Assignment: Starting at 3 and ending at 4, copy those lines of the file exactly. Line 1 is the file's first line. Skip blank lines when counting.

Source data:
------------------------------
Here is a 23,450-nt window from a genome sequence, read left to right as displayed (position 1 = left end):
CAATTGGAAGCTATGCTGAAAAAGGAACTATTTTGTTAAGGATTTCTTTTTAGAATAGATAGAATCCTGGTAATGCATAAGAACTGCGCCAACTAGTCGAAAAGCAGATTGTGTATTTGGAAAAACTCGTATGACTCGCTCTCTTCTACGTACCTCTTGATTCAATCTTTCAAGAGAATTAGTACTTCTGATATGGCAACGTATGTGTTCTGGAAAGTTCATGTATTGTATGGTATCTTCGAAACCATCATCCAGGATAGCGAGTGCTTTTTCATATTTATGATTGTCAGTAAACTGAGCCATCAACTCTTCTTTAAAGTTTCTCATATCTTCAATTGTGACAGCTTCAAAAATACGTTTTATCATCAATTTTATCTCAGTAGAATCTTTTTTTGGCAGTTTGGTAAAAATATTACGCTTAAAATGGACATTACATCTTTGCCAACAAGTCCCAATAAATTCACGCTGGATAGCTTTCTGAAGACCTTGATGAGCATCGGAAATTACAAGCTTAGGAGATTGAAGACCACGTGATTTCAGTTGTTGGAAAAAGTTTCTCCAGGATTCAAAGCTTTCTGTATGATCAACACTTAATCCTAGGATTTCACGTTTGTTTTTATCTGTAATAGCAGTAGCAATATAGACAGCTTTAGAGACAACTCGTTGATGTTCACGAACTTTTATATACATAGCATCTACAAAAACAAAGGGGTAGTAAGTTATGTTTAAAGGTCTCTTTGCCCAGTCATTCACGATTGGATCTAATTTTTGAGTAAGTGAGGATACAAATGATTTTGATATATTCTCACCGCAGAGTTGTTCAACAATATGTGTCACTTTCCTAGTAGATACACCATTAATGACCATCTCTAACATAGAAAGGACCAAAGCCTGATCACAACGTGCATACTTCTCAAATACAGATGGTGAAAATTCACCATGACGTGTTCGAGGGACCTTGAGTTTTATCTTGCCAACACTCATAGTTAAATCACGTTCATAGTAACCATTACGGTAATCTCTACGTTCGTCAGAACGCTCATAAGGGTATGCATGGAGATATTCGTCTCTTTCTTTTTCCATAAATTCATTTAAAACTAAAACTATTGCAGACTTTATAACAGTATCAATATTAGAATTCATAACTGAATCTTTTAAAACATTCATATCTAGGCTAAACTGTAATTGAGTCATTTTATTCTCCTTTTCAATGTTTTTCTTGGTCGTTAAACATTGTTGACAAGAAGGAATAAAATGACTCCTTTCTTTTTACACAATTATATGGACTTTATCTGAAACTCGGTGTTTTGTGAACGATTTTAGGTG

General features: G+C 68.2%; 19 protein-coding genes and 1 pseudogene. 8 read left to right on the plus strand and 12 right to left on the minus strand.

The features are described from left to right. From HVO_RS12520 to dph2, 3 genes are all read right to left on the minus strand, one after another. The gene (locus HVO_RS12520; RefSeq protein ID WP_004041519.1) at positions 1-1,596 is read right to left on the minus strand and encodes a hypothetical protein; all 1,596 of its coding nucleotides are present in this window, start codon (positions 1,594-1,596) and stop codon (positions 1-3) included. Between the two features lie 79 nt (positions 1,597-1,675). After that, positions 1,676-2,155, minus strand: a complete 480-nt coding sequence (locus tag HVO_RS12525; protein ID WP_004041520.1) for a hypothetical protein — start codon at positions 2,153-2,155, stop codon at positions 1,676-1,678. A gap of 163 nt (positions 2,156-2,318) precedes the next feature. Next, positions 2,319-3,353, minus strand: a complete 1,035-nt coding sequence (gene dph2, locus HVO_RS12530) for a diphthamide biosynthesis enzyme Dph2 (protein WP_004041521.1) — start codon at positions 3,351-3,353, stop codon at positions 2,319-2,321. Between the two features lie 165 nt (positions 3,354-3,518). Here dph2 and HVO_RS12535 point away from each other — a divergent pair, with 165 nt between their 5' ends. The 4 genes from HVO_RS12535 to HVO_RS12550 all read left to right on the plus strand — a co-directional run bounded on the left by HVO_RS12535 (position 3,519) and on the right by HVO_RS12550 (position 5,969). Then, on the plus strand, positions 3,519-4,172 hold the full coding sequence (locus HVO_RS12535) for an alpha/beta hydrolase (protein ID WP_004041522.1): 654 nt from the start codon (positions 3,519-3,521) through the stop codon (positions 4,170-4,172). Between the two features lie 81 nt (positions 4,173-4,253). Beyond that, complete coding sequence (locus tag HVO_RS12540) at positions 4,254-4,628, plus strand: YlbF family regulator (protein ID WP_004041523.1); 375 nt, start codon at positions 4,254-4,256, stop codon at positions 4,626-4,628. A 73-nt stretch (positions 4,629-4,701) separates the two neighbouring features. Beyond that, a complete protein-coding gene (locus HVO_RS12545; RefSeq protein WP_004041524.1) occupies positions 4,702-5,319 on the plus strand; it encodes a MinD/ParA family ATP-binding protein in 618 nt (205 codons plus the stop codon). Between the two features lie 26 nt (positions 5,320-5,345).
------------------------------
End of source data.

General features: G+C 68.2%; 19 protein-coding genes and 1 pseudogene. 8 read left to right on the plus strand and 12 right to left on the minus strand.

The features are described from left to right. From HVO_RS12520 to dph2, 3 genes are all read right to left on the minus strand, one after another. The gene (locus HVO_RS12520; RefSeq protein ID WP_004041519.1) at positions 1-1,596 is read right to left on the minus strand and encodes a hypothetical protein; all 1,596 of its coding nucleotides are present in this window, start codon (positions 1,594-1,596) and stop codon (positions 1-3) included. Between the two features lie 79 nt (positions 1,597-1,675). After that, positions 1,676-2,155, minus strand: a complete 480-nt coding sequence (locus tag HVO_RS12525; protein ID WP_004041520.1) for a hypothetical protein — start codon at positions 2,153-2,155, stop codon at positions 1,676-1,678. A gap of 163 nt (positions 2,156-2,318) precedes the next feature. Next, positions 2,319-3,353, minus strand: a complete 1,035-nt coding sequence (gene dph2, locus HVO_RS12530) for a diphthamide biosynthesis enzyme Dph2 (protein WP_004041521.1) — start codon at positions 3,351-3,353, stop codon at positions 2,319-2,321. Between the two features lie 165 nt (positions 3,354-3,518). Here dph2 and HVO_RS12535 point away from each other — a divergent pair, with 165 nt between their 5' ends. The 4 genes from HVO_RS12535 to HVO_RS12550 all read left to right on the plus strand — a co-directional run bounded on the left by HVO_RS12535 (position 3,519) and on the right by HVO_RS12550 (position 5,969). Then, on the plus strand, positions 3,519-4,172 hold the full coding sequence (locus HVO_RS12535) for an alpha/beta hydrolase (protein ID WP_004041522.1): 654 nt from the start codon (positions 3,519-3,521) through the stop codon (positions 4,170-4,172). Between the two features lie 81 nt (positions 4,173-4,253). Beyond that, complete coding sequence (locus tag HVO_RS12540) at positions 4,254-4,628, plus strand: YlbF family regulator (protein ID WP_004041523.1); 375 nt, start codon at positions 4,254-4,256, stop codon at positions 4,626-4,628. A 73-nt stretch (positions 4,629-4,701) separates the two neighbouring features. Beyond that, a complete protein-coding gene (locus HVO_RS12545; RefSeq protein WP_004041524.1) occupies positions 4,702-5,319 on the plus strand; it encodes a MinD/ParA family ATP-binding protein in 618 nt (205 codons plus the stop codon). Between the two features lie 26 nt (positions 5,320-5,345).